HUT Observatory

Sister Observatory in Suburban Massachusetts Experiements with Narrow-Band Imaging

The Rosette Nebula in the winter constellation Monoceros as recently imaged at our sister facility in Massachusetts, Yellow House Observatory, by David Mittelman.

The Rosette Nebula, NGC 2237, in Monoceros.

Yellow House Observatory in Dover, Massachusetts, is a sister facility to HUT Observatory and is operated by David Mittelman.  After long efforts to commission a photographic system there, exciting results are appearing.  The featured image on our homepage shows the Rosette Nebula in the winter constellation Monoceros.  The nebula was recorded by Mittelman with a Takahashi refractor and SBIG STL CCD 11000 camera, mounted with a PlaneWave 17-inch CDK telescope on a Paramount ME equatorial.  The image is a combination of four 15-minute exposures made through a narrow-band filter in the red light of the hydrogen-alpha spectral line.  Celestial nebulae like the Rosette glow most brightly in the several natural colors of energized hydrogen, the brightest of which is a particular red of wavelength 6563 ångstroms.  The electronic camera is equipped with a filter wheel allowing remote control of the color selection.  The entire Yellow House Observatory system, in fact, can be controlled over the Internet, and in some respects Yellow House is a testbed for advanced control software that will soon enhance operation at HUT Observatory in Colorado.

The Rosette Nebula is east of the bright winter constellation Orion, and it is centered on a cluster of hot, blue stars called New General Catalogue 2244.  While NGC 2244 is easily visible in binoculars, the surrounding nebula is difficult in part because human eyes are less sensitive to faint red light than to other colors.  The distance to the object is about 5,000 light years, and the diameter of the nebula is about 130 light years.  The star cluster has formed from the gas cloud and is now serving to energize and compress it, causing ongoing star formation inside the nebula.  In some areas, the nebula is so hot that it’s emitting X-rays.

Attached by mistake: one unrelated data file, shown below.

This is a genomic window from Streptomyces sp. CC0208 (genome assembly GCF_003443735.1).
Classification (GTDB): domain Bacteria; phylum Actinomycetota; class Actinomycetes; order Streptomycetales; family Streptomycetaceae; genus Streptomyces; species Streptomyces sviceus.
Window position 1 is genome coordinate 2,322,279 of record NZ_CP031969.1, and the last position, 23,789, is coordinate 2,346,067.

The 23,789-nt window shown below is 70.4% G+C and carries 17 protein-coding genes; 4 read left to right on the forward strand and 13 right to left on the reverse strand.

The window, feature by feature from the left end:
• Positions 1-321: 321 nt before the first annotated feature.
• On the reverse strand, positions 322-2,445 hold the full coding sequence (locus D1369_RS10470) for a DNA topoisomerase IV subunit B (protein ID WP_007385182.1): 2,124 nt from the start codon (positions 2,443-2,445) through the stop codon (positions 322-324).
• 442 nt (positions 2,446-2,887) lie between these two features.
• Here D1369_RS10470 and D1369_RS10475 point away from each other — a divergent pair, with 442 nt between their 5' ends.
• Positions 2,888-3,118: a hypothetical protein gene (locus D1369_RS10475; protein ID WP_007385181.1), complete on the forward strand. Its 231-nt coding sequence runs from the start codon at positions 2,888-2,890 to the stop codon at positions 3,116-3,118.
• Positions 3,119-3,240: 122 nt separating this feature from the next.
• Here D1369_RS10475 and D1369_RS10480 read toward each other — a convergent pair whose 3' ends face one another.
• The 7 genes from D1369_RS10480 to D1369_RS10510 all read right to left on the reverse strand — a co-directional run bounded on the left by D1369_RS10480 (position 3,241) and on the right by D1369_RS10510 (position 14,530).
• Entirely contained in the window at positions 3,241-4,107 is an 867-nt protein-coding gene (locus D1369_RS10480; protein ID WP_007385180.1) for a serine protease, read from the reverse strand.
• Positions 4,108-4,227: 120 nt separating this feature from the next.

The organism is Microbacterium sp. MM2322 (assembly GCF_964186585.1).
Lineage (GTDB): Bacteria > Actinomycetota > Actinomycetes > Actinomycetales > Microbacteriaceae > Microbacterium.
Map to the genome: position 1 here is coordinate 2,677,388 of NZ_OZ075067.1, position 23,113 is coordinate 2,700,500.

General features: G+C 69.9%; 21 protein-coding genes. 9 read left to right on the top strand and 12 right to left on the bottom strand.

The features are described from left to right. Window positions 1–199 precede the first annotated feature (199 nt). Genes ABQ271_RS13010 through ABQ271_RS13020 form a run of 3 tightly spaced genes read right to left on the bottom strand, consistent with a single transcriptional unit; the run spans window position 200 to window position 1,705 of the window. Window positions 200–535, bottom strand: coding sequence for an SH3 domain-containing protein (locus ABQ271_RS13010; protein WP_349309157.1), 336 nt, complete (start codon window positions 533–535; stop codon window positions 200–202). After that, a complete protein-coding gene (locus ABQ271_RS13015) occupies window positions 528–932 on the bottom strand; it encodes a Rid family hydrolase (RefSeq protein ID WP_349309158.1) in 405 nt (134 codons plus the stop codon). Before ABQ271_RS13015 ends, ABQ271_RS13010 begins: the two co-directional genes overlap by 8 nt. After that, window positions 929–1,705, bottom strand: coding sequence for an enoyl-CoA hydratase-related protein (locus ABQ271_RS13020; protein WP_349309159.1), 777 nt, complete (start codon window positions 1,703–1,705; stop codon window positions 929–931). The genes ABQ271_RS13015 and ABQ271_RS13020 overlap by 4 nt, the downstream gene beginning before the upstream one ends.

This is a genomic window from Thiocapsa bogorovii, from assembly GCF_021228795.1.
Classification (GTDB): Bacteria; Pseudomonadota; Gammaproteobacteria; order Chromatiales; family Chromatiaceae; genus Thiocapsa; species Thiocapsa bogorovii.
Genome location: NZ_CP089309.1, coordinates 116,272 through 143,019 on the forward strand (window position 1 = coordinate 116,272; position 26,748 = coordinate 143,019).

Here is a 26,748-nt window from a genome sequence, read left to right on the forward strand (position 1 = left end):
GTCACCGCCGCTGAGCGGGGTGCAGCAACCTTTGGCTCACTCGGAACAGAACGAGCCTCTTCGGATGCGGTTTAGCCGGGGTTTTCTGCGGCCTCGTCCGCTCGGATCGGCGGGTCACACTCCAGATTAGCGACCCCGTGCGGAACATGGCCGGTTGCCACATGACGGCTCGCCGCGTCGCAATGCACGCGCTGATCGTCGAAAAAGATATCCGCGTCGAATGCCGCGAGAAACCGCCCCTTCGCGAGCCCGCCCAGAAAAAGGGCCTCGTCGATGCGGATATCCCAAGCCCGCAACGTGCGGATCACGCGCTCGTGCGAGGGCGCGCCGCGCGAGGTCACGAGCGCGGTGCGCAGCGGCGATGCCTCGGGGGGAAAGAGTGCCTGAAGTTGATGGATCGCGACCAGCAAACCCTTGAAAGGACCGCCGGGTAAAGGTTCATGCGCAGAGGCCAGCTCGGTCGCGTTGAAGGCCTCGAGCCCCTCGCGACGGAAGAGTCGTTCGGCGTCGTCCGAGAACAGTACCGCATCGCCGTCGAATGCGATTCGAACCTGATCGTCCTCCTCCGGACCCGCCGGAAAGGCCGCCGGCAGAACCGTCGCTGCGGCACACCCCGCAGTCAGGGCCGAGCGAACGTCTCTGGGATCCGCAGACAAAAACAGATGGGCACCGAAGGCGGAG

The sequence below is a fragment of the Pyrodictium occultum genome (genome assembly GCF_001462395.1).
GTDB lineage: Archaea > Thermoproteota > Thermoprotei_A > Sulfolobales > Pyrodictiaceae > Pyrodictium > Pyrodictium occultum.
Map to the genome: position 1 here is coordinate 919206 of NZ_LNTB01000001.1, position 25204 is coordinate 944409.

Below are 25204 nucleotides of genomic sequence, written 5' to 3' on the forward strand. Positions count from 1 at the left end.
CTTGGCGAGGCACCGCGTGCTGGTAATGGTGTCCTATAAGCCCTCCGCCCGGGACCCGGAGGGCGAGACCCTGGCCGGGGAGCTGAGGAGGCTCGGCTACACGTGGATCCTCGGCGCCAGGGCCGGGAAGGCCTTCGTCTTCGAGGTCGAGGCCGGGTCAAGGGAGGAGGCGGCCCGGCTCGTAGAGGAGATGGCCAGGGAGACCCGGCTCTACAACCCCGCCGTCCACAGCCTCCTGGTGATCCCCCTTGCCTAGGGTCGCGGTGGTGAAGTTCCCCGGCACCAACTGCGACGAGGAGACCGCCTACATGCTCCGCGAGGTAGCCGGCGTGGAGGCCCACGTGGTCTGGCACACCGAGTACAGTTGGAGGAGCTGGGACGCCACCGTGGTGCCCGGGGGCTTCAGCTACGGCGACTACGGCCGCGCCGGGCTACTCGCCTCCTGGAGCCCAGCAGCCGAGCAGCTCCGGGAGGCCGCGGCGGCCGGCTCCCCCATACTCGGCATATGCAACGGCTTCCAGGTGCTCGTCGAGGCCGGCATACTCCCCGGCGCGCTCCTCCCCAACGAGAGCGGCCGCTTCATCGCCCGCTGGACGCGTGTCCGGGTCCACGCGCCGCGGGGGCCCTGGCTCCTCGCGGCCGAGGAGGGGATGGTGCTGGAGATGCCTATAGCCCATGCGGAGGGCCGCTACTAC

calibrated Horsetest2 with Dennis

The region of the Horsehead and Flame Nebulae near the bright easternmost belt star Alnitak in Orion.

Another target recently recorded at Yellow House is the famous Horsehead Nebula in Orion, also known as Barnard 33.  This wide-field view, recorded with the same equipment used for the Rosette Nebula above, shows the dark Horsehead as a small silhouette near the center of the frame.  The Flame Nebula, NGC 2024, is the bright complex at the lower right, cut with dark bands of dust and unilluminated gas.  A star to the left of the Flame Nebula is actually the bright, blue, naked-eye star called Alnitak that is easternmost in the Orion constellation’s famous belt.  Normally its brightness overwhelms celestial photography of the region, but because the Yellow House setup can use a hydrogen-alpha filter, Alnitak’s apparent brightness is reduced in this image.  Most of the nebulosity seen in this region is about 1,000 light years away from Earth.  The famous, bright Great Orion Nebula is not too far outside the field of view.  (Note that south is up in the orientation of this image.)

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Thor’s Helmet, a nebula 15,000 light years distant in the winter constellation Canis Major.

A final recent photo from Yellow House reveals an object called Thor’s Helmet, also in our winter sky in the constellation Canis Major.  At a distance of about 15,000 light years, NGC 2359 is much farther away than the other clouds recently imaged, but it remains a spectacular photographic target in the red light of hydrogen.  This view is the superposition of two 15-minute-long exposures, a process that reduces noise in the resulting final image.  During the exposure sequence, it’s necessary for the telescope to track the sky with rather amazing accuracy.  In the case of the 60-minute total exposure for the Rosette Nebula above, the telescope tracked an arc about 15 degrees long, with profound steadiness.  The ultimate success of the Yellow House Observatory installation is due much to the engineering skill of Alan Sliski of Lincoln, Massachusetts, who, with his sons, has been involved with many research and academic observatories in the Northeast.  Dennis di Cicco, a renowned local astrophotographer and astronomy journalist, has advised regarding imaging technique.  Among key software tools are CCDStack from CCDWare and the telescope control suite SkyX Pro from Software Bisque.